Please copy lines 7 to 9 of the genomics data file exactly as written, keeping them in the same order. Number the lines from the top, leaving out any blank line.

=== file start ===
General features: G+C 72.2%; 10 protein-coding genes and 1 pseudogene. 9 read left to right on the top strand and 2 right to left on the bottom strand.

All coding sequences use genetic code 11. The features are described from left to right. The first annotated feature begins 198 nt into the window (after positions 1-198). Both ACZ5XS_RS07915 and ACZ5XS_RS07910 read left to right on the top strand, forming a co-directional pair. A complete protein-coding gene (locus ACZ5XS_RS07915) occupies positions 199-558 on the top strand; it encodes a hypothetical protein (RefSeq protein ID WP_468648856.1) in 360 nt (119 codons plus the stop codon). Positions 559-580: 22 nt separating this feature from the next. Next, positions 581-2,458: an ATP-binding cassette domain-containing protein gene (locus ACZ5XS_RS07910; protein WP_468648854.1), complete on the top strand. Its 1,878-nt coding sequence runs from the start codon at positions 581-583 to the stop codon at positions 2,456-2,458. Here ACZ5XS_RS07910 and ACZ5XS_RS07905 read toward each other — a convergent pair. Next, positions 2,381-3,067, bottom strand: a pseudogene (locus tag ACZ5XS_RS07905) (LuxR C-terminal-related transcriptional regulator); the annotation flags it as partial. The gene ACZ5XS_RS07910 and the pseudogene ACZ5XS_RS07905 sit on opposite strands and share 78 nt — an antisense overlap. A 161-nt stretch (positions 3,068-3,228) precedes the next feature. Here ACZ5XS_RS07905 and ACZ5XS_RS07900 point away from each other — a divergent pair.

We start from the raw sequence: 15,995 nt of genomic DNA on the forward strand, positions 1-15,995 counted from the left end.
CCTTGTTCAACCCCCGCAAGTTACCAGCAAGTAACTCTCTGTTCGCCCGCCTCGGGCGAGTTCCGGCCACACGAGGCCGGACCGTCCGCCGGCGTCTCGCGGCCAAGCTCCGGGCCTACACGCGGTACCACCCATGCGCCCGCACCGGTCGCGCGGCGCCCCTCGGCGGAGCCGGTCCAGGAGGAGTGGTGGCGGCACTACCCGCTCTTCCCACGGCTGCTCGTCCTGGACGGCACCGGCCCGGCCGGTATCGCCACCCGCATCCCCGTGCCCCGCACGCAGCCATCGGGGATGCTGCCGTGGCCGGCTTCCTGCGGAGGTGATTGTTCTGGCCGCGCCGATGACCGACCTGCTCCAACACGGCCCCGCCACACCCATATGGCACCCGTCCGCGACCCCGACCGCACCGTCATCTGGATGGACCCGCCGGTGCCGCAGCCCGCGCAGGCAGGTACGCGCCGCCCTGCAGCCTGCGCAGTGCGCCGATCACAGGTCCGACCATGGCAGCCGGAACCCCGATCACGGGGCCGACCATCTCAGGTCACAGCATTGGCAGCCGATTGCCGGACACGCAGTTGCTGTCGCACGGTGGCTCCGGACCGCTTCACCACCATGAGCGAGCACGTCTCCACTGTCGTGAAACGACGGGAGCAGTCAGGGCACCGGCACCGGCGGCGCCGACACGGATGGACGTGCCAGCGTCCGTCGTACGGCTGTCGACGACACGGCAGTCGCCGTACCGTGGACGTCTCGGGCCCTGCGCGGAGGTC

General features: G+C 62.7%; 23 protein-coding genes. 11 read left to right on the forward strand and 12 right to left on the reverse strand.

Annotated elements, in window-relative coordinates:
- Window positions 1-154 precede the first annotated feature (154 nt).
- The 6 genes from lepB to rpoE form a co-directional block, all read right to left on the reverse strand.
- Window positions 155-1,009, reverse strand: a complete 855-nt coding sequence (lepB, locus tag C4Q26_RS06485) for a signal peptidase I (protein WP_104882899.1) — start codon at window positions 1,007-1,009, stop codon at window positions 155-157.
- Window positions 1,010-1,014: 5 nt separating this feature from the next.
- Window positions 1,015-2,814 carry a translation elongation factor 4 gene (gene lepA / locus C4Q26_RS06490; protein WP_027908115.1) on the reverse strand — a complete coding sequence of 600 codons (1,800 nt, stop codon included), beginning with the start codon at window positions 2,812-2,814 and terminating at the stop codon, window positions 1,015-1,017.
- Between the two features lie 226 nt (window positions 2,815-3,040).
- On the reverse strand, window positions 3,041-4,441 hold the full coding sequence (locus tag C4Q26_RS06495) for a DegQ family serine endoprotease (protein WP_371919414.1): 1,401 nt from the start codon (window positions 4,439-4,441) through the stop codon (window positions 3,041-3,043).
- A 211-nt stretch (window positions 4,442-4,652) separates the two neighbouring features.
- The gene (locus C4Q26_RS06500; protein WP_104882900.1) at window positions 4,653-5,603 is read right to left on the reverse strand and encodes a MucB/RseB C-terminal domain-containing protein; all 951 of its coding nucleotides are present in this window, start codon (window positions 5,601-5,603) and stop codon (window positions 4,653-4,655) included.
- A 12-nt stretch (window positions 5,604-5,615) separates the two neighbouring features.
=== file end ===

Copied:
- Window positions 1-154 precede the first annotated feature (154 nt).
- The 6 genes from lepB to rpoE form a co-directional block, all read right to left on the reverse strand.
- Window positions 155-1,009, reverse strand: a complete 855-nt coding sequence (lepB, locus tag C4Q26_RS06485) for a signal peptidase I (protein WP_104882899.1) — start codon at window positions 1,007-1,009, stop codon at window positions 155-157.